A Question of Character(s)
You are a writer. Within you are worlds upon worlds. Multitudes. You have crafted worlds of heroes, heroines, anti-heroes, anti-heroines, villains, and innocent bystanders. All of these children of your imagination are vying for a place to stand and deliver on your page. Your characters are important pieces of your work and you have to get them right by translating the idea of them in your head into the reader’s head through the page.
Well, That Was Wordy
Yeah, sorry. I’m just trying to impart a little gravitas to the proceedings. Because if you get your characters wrong your plot, even if it’s a good one, will suffer for it.
So, What Do I Do?
Get it right. How you do that is the sticky part. I know you’ve probably spent as much time studying your craft as you have actually getting words on the page. All that advice on structure, plot, and characterization has served you well and you’ve got a solid foundation. So instead of more advice that may or may not apply to you, what say we take a look at what good characterization does?
Reels ’em in, er Makes the Reader Care
There’s a book you have read at some point in the past where the characters impressed themselves on you in a way that made you think of them as people. An emotional connection was made. I’m not talking only about the iconic characters like Sherlock Holmes or Holden Caufield. Any character in any book where you cared about what happened to that character indicates the author did a good job of making that character “real”.
As a writer it helps to ask yourself a couple of questions while you are character building;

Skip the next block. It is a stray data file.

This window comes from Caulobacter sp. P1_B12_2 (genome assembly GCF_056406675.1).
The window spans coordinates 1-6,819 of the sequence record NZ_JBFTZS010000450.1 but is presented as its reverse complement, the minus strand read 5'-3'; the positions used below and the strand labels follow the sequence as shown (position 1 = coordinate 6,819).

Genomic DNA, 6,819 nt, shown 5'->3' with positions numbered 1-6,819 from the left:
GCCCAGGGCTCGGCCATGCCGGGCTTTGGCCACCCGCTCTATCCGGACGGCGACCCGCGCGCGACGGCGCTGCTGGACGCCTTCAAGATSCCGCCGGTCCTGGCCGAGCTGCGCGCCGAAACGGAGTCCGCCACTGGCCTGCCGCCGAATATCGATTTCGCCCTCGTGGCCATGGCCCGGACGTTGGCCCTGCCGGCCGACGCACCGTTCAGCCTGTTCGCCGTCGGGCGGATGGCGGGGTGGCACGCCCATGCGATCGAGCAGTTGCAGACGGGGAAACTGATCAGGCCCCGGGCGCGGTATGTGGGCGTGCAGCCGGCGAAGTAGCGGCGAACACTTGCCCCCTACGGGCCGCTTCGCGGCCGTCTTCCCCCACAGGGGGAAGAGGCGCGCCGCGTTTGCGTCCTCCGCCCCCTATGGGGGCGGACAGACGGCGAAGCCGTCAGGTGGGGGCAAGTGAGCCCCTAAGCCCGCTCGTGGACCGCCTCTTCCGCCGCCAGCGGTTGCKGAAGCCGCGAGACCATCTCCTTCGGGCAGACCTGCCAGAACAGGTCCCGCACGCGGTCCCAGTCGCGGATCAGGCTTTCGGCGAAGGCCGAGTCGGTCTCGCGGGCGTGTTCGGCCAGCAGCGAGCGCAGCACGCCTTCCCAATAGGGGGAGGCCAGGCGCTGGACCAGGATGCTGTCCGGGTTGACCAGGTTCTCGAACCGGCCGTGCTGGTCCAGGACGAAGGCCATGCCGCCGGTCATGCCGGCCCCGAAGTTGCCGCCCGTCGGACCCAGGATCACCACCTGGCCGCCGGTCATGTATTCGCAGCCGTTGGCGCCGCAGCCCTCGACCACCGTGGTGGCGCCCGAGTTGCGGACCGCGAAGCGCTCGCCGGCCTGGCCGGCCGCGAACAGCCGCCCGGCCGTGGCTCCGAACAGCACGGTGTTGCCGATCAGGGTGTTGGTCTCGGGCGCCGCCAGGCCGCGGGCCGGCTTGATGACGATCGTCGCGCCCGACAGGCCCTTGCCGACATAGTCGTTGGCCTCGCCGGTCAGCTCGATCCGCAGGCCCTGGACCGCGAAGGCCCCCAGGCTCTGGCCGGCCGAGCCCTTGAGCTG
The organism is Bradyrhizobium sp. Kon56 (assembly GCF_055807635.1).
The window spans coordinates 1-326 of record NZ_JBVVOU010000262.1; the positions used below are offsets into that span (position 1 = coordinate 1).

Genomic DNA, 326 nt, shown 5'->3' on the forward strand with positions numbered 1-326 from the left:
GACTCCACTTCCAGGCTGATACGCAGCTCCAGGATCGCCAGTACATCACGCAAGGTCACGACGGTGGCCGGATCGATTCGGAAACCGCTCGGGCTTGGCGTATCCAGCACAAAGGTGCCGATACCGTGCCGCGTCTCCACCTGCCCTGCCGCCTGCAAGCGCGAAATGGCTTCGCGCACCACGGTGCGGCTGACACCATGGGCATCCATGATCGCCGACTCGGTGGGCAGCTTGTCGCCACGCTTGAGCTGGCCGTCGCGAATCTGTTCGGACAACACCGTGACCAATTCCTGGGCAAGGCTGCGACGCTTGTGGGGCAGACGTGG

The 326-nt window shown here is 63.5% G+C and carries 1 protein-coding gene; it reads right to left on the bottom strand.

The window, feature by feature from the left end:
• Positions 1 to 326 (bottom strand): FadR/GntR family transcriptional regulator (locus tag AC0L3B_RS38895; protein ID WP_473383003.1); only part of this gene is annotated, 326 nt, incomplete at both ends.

- What does this character want?
- Is this character a good (or bad) person?
- How would this character respond in situation X (whatever the plot or an event in your story is)?
- What has happened in the life of this character to make them who they are at this point in the story?
In order to make your characters stand out, it’s important to know where they stand…morally, and emotionally. Take the second to last question, ask yourself how your character would respond to emotionally or morally taxing situations. Would she lie to save her life? Another’s life? Would she kill to save a life? What would her rationale be?
Okay, What Else?
Coming up with great characterizations might be hard for you, and that’s ok. We all have areas of strength and weaknesses we have to surmount. But unless you live on a mountaintop in the high Andes where not even the sheep will go you live in a world of friends, family, and perfect strangers all of whom can be an inspiration for your characterizations.
Note I said inspiration. What you shouldn’t do is transplant people wholesale to your fictional works no matter how flattering you think it is. However, if Uncle Louie has a way of always being able to talk himself out of trouble take a look at the how of it and apply it to a character of your own. Again, don’t just transplant Uncle Louie into your work, that’s rude. Taking a bit from person A and a bit from person B is fair game. It worked for Arthur Conan Doyle in creating Sherlock Holmes.
So go on, create the kinds of characters people will name their children after, and have a blast doing it!